In the public sphere, it is important to observe that a line that separates the public good from the private one must not be blurred, as it involves a measure of ethics, integrity and moral fibre.
That is why it has become a subject of public concern: the reported allegation that Bachok MP Nik Abduh Nik Aziz had requested the Kota Bharu City Council to provide facilities and services for his two children’s double wedding.
In defence of Nik Abduh, the Kelantan state executive council member for state housing, local government and health, Dr Izani Husin, insisted that the council eventually turned down the request for help to provide waste management services, tables, chairs and flower decorations.
Even if it is true that the council did reject the request, Abduh should have known better than make the request at all in the first place because it would be construed as an abuse of power to use public facilities funded by taxpayers for personal purposes.
Besides, workers in a government department may at times feel compelled or pressured to entertain a request from a person of higher authority, especially in a feudal setting, opening the door for possible abuses.
For some people, this issue may be considered too trivial to bother. But then, we must remind ourselves that it is important that the vital line is not broken.
Similarly, there are people who might not make it an issue if, say, one of the component parties of the ruling coalition holds a meeting in one of the government buildings in Putrajaya. But if the same principle is applied, the party concerned would err in using state facilities.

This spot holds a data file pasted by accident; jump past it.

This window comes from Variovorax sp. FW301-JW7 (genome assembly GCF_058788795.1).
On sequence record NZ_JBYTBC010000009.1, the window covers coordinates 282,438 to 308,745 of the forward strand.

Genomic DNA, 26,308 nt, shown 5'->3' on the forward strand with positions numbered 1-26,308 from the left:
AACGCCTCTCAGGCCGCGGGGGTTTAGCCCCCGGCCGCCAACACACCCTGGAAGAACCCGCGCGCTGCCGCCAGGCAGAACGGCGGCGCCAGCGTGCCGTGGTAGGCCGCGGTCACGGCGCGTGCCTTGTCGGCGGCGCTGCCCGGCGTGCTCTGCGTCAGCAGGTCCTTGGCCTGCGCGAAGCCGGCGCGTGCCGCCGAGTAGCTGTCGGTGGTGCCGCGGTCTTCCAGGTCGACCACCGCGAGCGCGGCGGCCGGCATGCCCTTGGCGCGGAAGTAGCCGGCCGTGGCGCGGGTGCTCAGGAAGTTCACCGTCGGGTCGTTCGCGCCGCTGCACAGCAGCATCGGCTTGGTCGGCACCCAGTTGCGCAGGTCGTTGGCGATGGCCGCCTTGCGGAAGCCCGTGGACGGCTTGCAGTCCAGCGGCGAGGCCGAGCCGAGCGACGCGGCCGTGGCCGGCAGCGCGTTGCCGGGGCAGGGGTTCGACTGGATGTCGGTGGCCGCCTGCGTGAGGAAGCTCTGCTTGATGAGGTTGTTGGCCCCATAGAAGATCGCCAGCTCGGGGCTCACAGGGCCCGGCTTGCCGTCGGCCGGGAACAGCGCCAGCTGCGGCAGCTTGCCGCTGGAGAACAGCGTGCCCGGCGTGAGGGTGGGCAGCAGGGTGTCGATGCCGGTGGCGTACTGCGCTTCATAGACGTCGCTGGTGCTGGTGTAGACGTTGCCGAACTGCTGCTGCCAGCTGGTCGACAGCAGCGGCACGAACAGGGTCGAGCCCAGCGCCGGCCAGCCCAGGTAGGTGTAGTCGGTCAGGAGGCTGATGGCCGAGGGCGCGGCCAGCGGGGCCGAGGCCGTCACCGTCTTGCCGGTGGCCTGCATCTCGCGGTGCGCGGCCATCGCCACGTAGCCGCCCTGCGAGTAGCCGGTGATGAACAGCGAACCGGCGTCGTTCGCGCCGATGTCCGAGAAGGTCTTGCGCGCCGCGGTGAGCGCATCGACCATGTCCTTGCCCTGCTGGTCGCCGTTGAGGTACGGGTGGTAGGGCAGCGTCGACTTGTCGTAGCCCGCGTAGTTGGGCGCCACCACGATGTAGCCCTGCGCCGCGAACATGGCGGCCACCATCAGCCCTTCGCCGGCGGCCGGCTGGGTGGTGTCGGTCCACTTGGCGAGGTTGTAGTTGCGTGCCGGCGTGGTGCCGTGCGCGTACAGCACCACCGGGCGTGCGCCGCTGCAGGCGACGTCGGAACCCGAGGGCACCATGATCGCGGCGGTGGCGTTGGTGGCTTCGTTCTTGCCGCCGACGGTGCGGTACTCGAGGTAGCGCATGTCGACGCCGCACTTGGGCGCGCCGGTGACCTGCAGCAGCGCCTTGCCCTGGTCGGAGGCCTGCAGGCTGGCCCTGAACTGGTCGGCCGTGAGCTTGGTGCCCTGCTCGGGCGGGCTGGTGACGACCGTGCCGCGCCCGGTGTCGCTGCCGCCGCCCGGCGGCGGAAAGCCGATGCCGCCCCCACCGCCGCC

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This explains why Caliph Umar Abdul Aziz of the Umayyad Caliphate was careful to use the correct candles for work and play. The oft-cited story goes that he had two candles in his office. He would use the candle belonging to the state to write about state affairs and use the candle he bought with his own money to write personal letters. The line was not to be crossed.
Not only that. All the jewellery and valuable gifts brought before him were deposited into the state treasury, instead of him taking them for personal collection.
By today’s standards and practices, not many would be able to hold a candle to Caliph Umar – even among those who are familiar with Islamic history and teachings. It would seem like a Herculean feat to them.
Pilfering of huge amounts of money from the national coffers, which has become a common occurrence in contemporary Malaysia, would obviously make the likes of Caliph Umar quiver.
Money meant for the public good that finds its way into the personal pockets of public officials is blatantly violating the line that is considered ‘sacred’ by such people as Caliph Umar. This is crossing the line with a wider stride.
It is also disturbing to some people that a few Umno leaders became part of the entourage that accompanied Prime Minister Ismail Sabri Yaakob, who was on an official government mission to the UN in New York recently. In this context, it is the fine line between political party affairs and the government business that had been blurred – even if the costs of travel were borne by the party leaders themselves. It is regarded as unethical as well as unprofessional.
When the line – no matter how fine – is crossed, it will eventually have the adverse effect of making a wrong in the public domain seem right. Don’t allow the blurring to become normalised. – The Malaysian Insight